Brooklyn Bat Control
By ALEX BRITELL
June 20, 2005
Mookie Wilson is remembered, perhaps unfairly, more for one late-autumn would-be groundout in 1986 than, say, his 327 career stolen bases. But as far as the Mets' future is concerned, the most pertinent element of Wilson's legacy as a player is neither - it is his role as a dynamically fast and frustratingly aggressive leadoff man. Does any current Met come to mind?
To gauge the similarities between Wilson and, you guessed it, current shortstop Jose Reyes, let's look at something called Isolated Discipline, which is derived by subtracting batting average from on-base average. For instance, a player who hits .330 but gets on base at a clip of .350 is hitting well, but clearly not drawing many walks. If a healthy portion of those hits weren't falling in, he'd be pretty ineffective
. Wilson had a career isolated discipline of .040; Jose Reyes's is a paltry .023; the National league average is around .069.
This is significant for two reasons. First, Reyes has been emblematic of what seems to be an organization-wide aversion to getting on base, as his .279 OBA and eight walks this season would attest. Second, and more important, the selection of Wilson as manager of the Brooklyn Cyclones, who kick off their fifth season tomorrow, reinforces the suspicion that the Met front office is generally uninterested in the theory and practice of plate discipline.
Wilson, who managed at rookie level Kingsport for the last two years, maintains that the mostly developmental post of managing the Mets' Class-A team in Brooklyn needn't involve teaching the strike zone to his young hitters.
"You're talking to a guy who struck out a hundred times a year, and you're asking about plate discipline?"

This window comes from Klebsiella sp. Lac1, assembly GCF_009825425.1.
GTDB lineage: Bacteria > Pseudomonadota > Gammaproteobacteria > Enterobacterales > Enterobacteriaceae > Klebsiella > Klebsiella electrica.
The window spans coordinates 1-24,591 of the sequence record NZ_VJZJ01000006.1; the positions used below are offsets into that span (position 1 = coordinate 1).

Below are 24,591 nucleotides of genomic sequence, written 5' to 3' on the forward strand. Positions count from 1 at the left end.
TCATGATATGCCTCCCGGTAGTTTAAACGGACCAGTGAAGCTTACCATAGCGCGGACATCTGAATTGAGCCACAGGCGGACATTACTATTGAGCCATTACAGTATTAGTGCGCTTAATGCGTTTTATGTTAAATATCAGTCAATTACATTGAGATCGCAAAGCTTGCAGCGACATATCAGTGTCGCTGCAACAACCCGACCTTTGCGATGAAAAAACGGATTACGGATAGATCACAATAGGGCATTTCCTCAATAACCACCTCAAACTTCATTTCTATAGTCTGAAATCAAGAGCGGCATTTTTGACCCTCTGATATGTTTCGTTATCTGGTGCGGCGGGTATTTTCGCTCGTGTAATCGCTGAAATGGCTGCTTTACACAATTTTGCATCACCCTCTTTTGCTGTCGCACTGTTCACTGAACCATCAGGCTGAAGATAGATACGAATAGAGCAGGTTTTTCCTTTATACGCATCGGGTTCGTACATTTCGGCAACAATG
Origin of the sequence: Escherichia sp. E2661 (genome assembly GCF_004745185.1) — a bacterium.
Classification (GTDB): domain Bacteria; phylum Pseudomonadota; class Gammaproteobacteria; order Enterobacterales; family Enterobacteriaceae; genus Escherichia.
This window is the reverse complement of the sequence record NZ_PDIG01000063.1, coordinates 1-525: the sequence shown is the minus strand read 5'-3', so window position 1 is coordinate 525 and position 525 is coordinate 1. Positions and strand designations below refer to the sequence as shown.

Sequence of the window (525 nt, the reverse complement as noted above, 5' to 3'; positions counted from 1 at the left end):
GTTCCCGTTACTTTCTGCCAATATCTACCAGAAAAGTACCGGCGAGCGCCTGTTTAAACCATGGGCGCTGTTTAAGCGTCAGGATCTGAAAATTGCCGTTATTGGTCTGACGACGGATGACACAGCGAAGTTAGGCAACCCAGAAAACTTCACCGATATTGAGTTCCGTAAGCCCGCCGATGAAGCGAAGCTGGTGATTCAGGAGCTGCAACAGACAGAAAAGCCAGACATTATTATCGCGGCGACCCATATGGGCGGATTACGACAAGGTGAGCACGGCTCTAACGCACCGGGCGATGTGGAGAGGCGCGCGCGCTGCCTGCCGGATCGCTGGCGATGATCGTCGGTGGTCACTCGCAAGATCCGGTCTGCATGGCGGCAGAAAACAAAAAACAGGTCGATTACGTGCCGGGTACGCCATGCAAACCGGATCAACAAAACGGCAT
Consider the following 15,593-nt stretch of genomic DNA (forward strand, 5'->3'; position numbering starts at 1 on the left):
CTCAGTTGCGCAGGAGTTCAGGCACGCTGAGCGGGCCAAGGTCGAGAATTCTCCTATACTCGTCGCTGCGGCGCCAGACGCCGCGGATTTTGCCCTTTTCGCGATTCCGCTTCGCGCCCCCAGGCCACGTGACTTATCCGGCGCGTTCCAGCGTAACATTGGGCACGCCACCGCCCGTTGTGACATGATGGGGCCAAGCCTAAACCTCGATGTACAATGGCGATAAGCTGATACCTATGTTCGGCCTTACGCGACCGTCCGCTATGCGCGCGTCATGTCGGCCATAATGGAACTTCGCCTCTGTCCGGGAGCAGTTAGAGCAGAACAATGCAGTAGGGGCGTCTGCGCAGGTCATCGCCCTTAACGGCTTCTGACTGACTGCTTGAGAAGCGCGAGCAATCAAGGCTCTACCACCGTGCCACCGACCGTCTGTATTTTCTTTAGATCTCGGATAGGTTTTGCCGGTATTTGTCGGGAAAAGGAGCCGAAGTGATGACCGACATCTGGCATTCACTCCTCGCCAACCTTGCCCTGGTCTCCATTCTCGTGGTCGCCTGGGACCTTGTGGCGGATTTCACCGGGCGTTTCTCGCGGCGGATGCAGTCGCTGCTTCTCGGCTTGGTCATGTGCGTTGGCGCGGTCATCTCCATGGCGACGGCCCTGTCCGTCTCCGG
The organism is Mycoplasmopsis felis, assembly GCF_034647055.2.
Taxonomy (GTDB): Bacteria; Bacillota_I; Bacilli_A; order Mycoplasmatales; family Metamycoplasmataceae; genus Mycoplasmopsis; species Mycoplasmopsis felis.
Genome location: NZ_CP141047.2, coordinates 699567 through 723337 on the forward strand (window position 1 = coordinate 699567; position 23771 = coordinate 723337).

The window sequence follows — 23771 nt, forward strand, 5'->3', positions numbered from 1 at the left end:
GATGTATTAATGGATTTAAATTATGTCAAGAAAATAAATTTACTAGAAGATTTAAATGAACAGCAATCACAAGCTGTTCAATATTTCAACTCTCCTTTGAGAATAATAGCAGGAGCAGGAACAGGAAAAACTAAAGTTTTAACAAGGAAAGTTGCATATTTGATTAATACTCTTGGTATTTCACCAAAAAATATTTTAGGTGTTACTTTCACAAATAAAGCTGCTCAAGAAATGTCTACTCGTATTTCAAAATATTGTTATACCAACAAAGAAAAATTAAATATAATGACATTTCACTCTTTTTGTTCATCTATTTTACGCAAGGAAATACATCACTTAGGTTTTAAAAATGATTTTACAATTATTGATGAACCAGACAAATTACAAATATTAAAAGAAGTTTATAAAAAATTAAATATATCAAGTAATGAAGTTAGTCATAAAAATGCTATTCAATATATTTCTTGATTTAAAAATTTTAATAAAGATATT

Wilson said with a laugh on Saturday, when the Cyclones held their annual open practice to introduce the team to the press. "Really, it's very important, but it's not the beginning and the end here, because these kids are still learning, and there is not going to be the kind of discipline we would like to see."
If it's so important, shouldn't it be a fundamental part of how the Mets teach baseball to their prospects?
"Some kids, no matter how you stress it, it's not going be their game, so we have to take those kids for what they are, and make them be the best they can be, given what their given talents are," Wilson said. "We can't remake these kids; they are who they are. We can refine them, and make them more consistent."
Wilson is not alone, of course. He is really just echoing the belief expressed by Mets manager Willie Randolph that the team shouldn't take away Reyes's style of play. It all seems to parallel what Mets GM Omar Minaya once said when he was running the Montreal Expos: "I'm not in the on-base percentage camp. I'm in the athleticism-with-baseball intelligence camp."
Many would argue that drawing walks and taking pitches are crucial elements of baseball intelligence. One way or the other, this says a lot about the Mets' seemingly systemic refusal to acknowledge the truism that making fewer outs leads to more runs.
Cyclones hitting coach Donovan Mitchell explained things a little differently: "We don't talk to them much about taking pitches and all that. We want them to recognize what their pitch is, and once they recognize what their pitch is and what they can hit, then that's when the plate discipline takes over. When a guy knows, 'Hey, I can't handle this pitch,' then he won't swing at it."